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  1. hi, great website ! i’m still learning basic guides cisco autodidact. i hope i can catch this section soon.

  2. Rene,

    I have been working on access-lists and NAT on my little lab. I have a Cisco router connected to a D Link router that is in turn connected to a vonage router which in turn connects to a Cable mode - my gateway to the internet. I am able to ping the D Link IP address from the cisco router and also the internet. The D link using subnet. I configured other subnets behind the cisco router. I managed to use NAT to be able to ping the D Link router but could never be able to ping anythin on the internet. All my other subnets behind the cisco

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  3. Good question, there are quite some differences.

    The reflexive access-list can match on L2-L4 attributes, just like the normal extended access-list. It’s quite “dumb” since the only thing it does is track the outgoing traffic and creating an access-list entry automatically that reverses the source / destination IP and port numbers. This works for traffic like HTTP but not for applications with dynamic port numbers.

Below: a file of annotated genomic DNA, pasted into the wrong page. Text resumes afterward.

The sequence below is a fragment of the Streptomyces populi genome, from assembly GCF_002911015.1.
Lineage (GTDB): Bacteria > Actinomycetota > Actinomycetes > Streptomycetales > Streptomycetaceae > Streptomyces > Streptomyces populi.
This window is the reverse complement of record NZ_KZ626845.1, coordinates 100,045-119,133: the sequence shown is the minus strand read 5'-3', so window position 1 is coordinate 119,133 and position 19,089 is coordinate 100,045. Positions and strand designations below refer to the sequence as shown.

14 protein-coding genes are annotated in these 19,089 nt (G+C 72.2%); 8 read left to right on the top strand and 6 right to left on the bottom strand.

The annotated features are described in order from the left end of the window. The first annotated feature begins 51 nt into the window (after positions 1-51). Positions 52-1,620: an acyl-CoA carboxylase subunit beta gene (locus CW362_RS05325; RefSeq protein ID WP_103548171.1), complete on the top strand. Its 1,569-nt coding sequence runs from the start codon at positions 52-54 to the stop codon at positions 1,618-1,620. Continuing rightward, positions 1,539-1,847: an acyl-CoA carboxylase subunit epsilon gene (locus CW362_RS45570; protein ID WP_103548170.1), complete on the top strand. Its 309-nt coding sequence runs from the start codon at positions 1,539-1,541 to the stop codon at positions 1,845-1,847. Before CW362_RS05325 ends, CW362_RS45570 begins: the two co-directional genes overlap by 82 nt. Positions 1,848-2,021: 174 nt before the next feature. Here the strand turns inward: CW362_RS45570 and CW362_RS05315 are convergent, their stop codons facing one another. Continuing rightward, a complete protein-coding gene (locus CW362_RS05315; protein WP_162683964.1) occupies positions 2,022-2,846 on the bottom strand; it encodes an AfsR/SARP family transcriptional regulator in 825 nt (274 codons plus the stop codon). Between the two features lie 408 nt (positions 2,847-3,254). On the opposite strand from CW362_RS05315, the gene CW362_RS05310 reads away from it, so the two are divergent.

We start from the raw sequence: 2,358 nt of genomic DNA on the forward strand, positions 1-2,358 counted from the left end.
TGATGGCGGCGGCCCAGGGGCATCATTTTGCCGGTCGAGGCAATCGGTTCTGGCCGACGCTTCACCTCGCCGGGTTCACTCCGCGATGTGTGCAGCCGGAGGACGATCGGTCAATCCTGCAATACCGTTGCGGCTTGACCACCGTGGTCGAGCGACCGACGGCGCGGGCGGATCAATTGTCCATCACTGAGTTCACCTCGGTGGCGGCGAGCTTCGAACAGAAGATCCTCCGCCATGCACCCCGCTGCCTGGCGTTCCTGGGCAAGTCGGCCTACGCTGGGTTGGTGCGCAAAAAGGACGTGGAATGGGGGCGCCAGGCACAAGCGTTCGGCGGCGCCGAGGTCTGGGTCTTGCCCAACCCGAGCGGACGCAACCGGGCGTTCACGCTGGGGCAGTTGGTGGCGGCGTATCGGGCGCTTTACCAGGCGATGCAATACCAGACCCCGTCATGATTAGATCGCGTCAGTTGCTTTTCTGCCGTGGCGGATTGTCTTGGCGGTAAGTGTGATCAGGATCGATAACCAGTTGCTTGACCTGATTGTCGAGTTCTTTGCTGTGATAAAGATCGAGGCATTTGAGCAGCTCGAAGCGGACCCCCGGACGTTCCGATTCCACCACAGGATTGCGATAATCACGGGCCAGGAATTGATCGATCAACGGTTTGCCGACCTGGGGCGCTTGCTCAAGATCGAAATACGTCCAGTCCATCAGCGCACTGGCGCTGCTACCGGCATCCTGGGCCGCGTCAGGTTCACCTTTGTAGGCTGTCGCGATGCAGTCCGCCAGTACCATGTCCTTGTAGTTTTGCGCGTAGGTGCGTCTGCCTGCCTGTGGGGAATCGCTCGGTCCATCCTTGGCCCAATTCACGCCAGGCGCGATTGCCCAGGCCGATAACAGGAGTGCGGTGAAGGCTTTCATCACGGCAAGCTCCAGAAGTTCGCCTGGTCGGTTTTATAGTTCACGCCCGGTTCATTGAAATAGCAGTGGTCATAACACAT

CBAC is a lot smarter, it can match up to L7 attributes and supports a wide range of protocols. The reflexive access-list and CBAC are both configur

    ... Continue reading in our forum

  4. Hi Mehul,

    If I understand well your question, you want to know the main difference between the Extended ACL and the Reflexive ACL.

    Extended ACLs control traffic by permitting or denying packets based on source & destination IP, protocol and destination port. They can be numbered or named access-lists, and you can assign them in the inbound or the outbound of router interfaces. When the packet arrive to the router and there is an Extended ACL applied, it will be checked entry by entry. In case it match an entry in the ACL, then an action will happen (deny or per

    ... Continue reading in our forum

  5. Do relexive access lists imply that by default, Cisco’s ACL’s are not stateful?

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